Grammar Tip: Avoid Typos with These Four Proofreading Tips 

Published on May 14, 2024 From The Editors

Everyone remembers a time they made an embarrassing typo. You quickly write an email and hit send. Later, you realize you misspelled something that, although trivial, makes you cringe.  

But how do you go about avoiding typos

Unfortunately, typos can make even the most polished work look unprofessional and distract the reader from your argument. For legal writing, it’s paramount that your tone and communication are clear. Thus, it’s important to thoroughly proofread your work.  

Ironically though, the more you read something, the more you grow accustomed to your own voice and miss small errors like misspelled words. Despite technological advances, autocorrect and spell-check can’t catch every mistake. In this article, I’ll share some of my favorite proofreading tips to avoid typos. 

Tip #1) Use Another Set of Eyes 

When possible, it’s always best to use another set of eyes. Like I mentioned before, the more you proofread something, the harder it becomes to spot errors. If you’re writing something important, passing your work to an editor or coworker is typically one of the most effective proofreading strategies, as they can identify any typos you’ve gotten used to skipping over.  

Tip #2) Read Out Loud 

Due to time and resource constraints, it’s not always possible to use another set of eyes. In that case, you can always proofread on your own. Instead of reading the same thing over and over again on your laptop, try reading out loud or printing out your work and reading from the hard copy. Reading in different formats calls attention to the grammar mistakes and awkward transitions you got used to skimming over in the digital document.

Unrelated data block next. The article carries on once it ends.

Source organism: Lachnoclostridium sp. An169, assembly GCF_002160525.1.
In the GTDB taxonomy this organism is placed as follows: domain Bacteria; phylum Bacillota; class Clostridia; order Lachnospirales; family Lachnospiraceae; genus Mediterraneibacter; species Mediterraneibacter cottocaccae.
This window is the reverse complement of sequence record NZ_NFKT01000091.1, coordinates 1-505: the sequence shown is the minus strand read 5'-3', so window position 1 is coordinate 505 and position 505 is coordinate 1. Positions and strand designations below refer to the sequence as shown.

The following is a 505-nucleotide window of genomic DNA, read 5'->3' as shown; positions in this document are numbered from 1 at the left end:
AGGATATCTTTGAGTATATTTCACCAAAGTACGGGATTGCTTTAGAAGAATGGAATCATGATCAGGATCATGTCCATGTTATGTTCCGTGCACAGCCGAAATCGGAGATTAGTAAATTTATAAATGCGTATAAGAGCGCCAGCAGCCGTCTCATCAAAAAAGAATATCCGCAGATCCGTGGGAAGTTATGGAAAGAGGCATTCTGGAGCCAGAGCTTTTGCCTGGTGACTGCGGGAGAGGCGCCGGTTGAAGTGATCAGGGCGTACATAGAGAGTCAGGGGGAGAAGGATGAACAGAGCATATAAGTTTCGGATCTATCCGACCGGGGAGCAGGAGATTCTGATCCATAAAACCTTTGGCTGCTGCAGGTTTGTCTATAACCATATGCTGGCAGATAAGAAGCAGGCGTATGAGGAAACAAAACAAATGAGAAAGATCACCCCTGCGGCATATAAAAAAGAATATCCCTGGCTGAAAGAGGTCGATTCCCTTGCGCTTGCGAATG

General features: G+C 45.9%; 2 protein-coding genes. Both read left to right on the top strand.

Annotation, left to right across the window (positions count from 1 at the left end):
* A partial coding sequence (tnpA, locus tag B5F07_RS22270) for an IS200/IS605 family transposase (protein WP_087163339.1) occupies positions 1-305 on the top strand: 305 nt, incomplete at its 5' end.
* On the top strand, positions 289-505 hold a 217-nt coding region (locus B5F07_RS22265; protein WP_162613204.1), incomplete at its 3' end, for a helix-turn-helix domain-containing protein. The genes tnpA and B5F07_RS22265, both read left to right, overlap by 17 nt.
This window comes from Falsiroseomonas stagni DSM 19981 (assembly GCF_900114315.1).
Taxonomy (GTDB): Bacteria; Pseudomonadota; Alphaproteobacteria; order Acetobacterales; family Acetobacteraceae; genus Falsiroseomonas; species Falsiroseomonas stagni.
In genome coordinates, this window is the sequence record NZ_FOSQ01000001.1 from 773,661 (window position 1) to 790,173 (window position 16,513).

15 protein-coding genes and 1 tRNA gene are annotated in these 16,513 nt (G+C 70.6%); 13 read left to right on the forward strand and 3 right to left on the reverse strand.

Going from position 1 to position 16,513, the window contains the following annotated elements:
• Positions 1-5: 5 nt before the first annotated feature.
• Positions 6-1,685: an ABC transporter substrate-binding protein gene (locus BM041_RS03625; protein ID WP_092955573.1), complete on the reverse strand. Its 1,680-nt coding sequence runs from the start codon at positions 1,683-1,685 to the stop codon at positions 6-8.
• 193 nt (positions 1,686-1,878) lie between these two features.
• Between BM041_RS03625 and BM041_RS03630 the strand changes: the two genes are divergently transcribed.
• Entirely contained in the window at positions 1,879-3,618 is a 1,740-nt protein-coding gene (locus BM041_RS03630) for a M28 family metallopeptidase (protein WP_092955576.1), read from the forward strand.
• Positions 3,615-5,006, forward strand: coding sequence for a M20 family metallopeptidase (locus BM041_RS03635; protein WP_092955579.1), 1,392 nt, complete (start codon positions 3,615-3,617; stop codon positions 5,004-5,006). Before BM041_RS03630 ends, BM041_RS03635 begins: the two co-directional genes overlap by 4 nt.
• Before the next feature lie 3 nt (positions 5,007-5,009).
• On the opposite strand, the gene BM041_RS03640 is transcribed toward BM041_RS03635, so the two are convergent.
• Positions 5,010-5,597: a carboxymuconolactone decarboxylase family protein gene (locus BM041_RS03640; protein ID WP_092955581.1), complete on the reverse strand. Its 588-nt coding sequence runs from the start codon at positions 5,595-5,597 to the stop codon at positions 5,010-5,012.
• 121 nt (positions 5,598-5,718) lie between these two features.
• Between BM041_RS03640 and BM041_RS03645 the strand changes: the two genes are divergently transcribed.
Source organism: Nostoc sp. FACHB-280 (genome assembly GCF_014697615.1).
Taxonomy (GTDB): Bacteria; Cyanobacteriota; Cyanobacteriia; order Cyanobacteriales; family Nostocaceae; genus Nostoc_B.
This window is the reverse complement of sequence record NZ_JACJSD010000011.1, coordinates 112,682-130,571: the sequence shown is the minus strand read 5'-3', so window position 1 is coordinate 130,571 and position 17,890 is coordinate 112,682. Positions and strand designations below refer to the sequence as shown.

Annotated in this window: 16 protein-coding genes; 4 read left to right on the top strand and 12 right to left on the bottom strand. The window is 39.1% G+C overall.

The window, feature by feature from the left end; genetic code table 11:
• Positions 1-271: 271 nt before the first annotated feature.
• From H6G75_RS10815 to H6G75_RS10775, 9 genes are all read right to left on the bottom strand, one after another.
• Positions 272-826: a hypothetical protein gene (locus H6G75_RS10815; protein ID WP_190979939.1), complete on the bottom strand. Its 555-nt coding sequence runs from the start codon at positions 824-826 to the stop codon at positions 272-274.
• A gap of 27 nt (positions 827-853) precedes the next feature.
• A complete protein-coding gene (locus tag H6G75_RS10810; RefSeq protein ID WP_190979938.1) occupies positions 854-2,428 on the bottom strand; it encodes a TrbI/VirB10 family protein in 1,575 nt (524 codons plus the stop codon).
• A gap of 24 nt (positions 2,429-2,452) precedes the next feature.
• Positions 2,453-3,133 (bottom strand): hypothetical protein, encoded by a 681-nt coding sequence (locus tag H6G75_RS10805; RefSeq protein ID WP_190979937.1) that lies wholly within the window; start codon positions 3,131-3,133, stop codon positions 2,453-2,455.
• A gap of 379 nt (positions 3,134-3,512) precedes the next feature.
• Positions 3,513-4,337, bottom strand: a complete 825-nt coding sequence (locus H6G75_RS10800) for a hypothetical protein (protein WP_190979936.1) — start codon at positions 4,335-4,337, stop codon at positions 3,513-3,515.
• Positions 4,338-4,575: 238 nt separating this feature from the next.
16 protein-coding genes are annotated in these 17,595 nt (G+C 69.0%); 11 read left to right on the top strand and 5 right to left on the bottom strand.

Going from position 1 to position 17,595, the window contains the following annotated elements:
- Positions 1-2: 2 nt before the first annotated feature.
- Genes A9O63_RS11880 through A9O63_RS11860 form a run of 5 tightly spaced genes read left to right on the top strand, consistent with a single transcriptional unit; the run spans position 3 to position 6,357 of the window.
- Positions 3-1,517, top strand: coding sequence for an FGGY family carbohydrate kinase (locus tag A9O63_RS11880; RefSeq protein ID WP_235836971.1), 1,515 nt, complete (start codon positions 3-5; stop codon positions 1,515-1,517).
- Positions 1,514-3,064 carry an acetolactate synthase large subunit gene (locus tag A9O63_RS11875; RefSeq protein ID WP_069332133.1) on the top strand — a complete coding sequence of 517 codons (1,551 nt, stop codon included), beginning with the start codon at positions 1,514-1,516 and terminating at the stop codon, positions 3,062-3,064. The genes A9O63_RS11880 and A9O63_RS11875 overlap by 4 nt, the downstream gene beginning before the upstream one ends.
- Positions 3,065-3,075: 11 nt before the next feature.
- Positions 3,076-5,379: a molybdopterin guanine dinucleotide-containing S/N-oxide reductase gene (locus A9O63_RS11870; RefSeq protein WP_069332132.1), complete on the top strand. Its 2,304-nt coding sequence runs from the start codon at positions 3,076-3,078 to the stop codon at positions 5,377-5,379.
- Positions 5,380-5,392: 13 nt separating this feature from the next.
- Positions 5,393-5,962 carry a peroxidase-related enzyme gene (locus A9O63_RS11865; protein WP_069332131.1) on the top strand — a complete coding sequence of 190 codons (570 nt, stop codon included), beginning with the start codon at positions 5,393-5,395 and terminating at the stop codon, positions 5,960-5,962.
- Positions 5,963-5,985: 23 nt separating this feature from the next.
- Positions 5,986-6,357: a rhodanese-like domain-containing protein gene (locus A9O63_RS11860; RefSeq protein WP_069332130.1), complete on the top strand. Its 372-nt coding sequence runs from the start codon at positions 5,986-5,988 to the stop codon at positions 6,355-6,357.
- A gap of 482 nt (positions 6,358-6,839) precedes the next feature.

Tip #3) Read Backwards

Another strategy that is particularly useful for identifying typos is reading backwards. This way, you isolate each word instead of reading it as part of a sentence or paragraph. It is much easier to spot misspellings when you’re looking at each word individually.   

Tip #4) Use an Editing App 

Finally, there are also various third-party apps that can fill in the role of an editor, such as Grammarly or ProWritingAid. These apps have more advanced review features than Microsoft Word or Google Docs and can thus catch more errors, as well as help with clarity and flow issues. 

Tighten Up Your Legal Writing by Avoiding Typos

In addition to rapid turnaround times, the practice of law requires so much reading and writing that it can be tempting to skip over the final editing stages.

Whether you’re writing a brief, opinion letter, or something as mundane as an email, taking a few moments to proofread can save you from the embarrassment of a typo. Most importantly, proofreading will help you maintain a professional tone and express your ideas in a clear, persuasive manner.

To delve deeper into the art of legal editing, check out the rest of our “From The Editors” blog posts.

Lexi Clidienst

Lexi Clidienst

Lexi Clidienst is an editor for the Texas State Bar Books. She studied Humanities at the University of Texas and received an M.Phil in Literature from the University of Cambridge. In her free time, she enjoys crocheting and swimming in Barton Creek.

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